Author Daniel Montesinos discusses his recent Journal of Ecology article: “Fast invasives fastly become faster: Invasive plants align largely with the fast side of the plant economics spectrum.” Find out more about the plant economics spectrum and how invasive plants align largely with the fast side.
This mini-review is part of our upcoming Special Feature on: What common-garden experiments tell us about climate adaptation in plants.
When we think of “slow” plants we think of slow-growing trees, or perhaps alpine shrubs that can only grow during brief summers in between months of being covered under snow. Slow plants generally produce a small number of seeds and sometimes barely even reproduce for years (i.e. masting). When we think of “fast” plants we tend to think of, well, weeds. That is, annual plants that grow fast and can shed seeds within weeks of germination. These are plants that can complete their full life cycle even under severe and frequent disturbance. In between these two extremes there is what ecologists and plant physiologists call the ‘plant economics spectrum’; a trait and life history gradient along which plants can be conceptually aligned in order to study them and make generalisations.
Invasive plants generally align with the fast side of the plant’s trait economics spectrum, characterised by fast nutrient acquisition, growth, and reproduction. However, there are numerous and notable exceptions, including woody invasives. This generalization, that invasives are fast, is driven by the high occurrence of invasive ruderal species colonising nutrient‐rich disturbed habitats. Ruderal means “adapted to disturbance” or “able to grow in disturbed sites”.
Disturbance is something that humans do all too well. Farms are highly disturbed habitats, and thus it is unsurprising that weeds are intrinsically linked to them. But so are roads, railroads, cities, and most places where humans live or work. When a road is opened several things happen; habitats are broken open, trees and other vegetation are removed, and an inordinate amount of nutrients are suddenly released into the environment. Simultaneously, it is highly likely that weed seeds or propagules will be introduced. Unsurprisingly, disturbance and biological invasions usually go hand in hand, and many invasive species, at least the non-woody ones, are very well adapted to disturbance, and in fact they frequently tend to be considered weedy also their native range.
But this is not all that is going on for invasive plants. Successful invasive plants have shown a remarkable ability to rapidly adapt to the new regions where they are introduced. When exposed to new habitats or environments, numerous exotic species have been found to be able to rapidly adapt their traits at surprisingly fast rates, sometimes in less than a century. These changes predominantly involve increased resource acquisition, growth, and reproduction, aligning them even further with the fast side of the plant economics spectrum. In other words, plants that were already “fast” in their native regions, become even “faster” in the regions that they invade.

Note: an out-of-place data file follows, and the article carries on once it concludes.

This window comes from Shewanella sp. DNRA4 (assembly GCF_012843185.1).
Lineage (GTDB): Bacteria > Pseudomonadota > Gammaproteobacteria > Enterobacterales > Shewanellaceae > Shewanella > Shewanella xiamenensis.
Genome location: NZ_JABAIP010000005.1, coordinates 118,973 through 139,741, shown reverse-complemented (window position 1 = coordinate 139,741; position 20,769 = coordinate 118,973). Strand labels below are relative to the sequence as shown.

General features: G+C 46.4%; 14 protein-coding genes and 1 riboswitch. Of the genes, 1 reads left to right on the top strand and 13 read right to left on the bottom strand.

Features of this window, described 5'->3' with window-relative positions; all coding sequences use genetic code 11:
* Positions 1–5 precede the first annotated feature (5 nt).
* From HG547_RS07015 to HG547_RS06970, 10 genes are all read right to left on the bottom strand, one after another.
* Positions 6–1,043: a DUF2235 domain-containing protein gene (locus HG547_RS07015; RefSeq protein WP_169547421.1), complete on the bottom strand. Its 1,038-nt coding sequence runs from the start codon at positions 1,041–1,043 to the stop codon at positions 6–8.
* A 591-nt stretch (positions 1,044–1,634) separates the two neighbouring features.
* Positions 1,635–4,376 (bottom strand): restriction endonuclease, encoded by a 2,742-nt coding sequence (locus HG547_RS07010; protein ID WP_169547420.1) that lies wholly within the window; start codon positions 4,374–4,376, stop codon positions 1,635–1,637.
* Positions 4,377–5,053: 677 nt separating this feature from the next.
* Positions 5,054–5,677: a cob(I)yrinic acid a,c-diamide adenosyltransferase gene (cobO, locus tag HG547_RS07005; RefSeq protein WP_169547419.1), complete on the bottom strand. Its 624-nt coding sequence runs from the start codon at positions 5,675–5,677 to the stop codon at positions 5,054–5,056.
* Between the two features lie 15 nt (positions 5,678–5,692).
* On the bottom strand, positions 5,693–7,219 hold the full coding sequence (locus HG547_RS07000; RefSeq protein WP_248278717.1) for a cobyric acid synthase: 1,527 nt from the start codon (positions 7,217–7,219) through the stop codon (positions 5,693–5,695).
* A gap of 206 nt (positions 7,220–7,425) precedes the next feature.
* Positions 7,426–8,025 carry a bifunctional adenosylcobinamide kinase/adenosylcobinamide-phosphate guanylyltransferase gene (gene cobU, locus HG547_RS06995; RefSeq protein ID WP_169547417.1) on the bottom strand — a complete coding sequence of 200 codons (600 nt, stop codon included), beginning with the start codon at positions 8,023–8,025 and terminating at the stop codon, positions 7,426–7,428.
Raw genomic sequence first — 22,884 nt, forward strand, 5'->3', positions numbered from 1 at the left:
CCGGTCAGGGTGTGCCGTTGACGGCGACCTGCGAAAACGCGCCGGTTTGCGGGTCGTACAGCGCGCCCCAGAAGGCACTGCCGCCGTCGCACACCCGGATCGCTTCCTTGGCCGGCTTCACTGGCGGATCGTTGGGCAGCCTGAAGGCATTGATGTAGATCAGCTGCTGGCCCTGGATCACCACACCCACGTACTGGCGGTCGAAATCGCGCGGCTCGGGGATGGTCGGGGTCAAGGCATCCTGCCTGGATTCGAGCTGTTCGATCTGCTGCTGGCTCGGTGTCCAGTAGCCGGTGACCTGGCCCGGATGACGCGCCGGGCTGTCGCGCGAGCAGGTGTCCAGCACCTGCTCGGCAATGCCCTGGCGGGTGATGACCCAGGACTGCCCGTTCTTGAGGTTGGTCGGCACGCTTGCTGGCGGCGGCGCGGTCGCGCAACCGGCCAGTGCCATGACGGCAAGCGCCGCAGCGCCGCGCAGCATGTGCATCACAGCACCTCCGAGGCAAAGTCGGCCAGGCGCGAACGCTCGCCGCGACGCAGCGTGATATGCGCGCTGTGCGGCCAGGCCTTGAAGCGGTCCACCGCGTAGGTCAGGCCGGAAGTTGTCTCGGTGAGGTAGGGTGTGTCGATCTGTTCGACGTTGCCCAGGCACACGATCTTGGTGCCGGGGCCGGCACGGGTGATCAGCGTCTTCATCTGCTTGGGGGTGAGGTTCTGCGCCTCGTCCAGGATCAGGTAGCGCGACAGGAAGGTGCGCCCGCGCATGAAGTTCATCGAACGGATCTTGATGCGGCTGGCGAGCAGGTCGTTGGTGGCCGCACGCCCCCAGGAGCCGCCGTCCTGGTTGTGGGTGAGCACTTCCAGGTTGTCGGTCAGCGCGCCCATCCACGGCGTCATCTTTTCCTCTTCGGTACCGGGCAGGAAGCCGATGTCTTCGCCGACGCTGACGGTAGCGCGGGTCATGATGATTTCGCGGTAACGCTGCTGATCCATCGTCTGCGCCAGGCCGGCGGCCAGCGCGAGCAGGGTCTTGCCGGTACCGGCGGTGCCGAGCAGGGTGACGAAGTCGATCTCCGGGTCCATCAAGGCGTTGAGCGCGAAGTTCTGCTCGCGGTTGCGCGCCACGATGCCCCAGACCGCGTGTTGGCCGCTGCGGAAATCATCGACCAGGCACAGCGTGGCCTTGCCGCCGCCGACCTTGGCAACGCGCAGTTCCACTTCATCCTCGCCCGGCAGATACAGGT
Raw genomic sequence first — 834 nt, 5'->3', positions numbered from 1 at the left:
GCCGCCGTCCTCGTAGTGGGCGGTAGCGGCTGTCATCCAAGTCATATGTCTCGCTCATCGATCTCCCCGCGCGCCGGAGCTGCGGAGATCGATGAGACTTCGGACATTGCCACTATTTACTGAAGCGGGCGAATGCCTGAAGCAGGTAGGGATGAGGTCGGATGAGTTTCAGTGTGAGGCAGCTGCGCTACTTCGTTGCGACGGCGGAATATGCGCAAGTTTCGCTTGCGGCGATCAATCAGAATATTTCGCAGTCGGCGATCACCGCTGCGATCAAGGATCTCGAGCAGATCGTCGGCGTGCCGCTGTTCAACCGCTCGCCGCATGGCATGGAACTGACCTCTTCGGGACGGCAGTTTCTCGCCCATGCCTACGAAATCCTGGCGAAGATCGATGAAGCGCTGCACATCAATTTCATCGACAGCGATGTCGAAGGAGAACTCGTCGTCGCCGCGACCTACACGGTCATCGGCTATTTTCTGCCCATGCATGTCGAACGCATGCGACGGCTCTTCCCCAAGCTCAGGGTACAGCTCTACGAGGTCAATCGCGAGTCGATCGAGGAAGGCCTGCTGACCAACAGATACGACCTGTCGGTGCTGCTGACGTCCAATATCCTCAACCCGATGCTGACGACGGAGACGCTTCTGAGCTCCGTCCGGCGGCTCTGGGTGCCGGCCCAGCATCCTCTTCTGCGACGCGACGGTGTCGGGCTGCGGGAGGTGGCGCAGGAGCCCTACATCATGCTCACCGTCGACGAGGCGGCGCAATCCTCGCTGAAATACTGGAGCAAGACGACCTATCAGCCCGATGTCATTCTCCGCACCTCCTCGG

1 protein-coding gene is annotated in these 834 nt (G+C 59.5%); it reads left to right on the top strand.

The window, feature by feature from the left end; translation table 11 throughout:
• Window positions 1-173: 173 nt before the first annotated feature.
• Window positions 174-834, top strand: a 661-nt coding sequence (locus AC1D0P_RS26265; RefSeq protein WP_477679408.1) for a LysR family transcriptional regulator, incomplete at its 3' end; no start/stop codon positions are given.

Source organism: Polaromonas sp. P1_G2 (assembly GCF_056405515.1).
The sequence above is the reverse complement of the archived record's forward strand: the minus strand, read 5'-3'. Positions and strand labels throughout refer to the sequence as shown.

This poses the interesting question of how “rapid” invasive plants would respond to shifting climatic conditions as a result of global change. All plants are going to experience increased selective pressures to adapt to changing and more unpredictable climates, and climate change is itself a kind of disturbance. Consequently, invasive plants are generally expected to expand their distributions both because of their ability to colonise disturbed habitats, and because of their ability to rapidly adapt to change.
Common garden experiments with invasive model systems provide valuable insights about the speed and direction of adaptive responses to different climates. The focus on invasives sometimes comes with the added benefit of knowing approximate introduction dates, which can be used to infer the speed of local adaptation. These studies are also helping us to predict general plant responses to global change, since the essential mechanisms used by invasives should be also available to the generality of plants, albeit frequently at a different “speed”. However, lest we forget that, after all, only a fraction of the numerous exotic species being introduced across the world are able to become successful in their new non‐native regions. If invasives are to provide insight about the responses of native plants to climate change, we should expect a similarly idiosyncratic divide between successful and unsuccessful natives.
Daniel Montesinos James Cook University, Australia & University of Coimbra, Portugal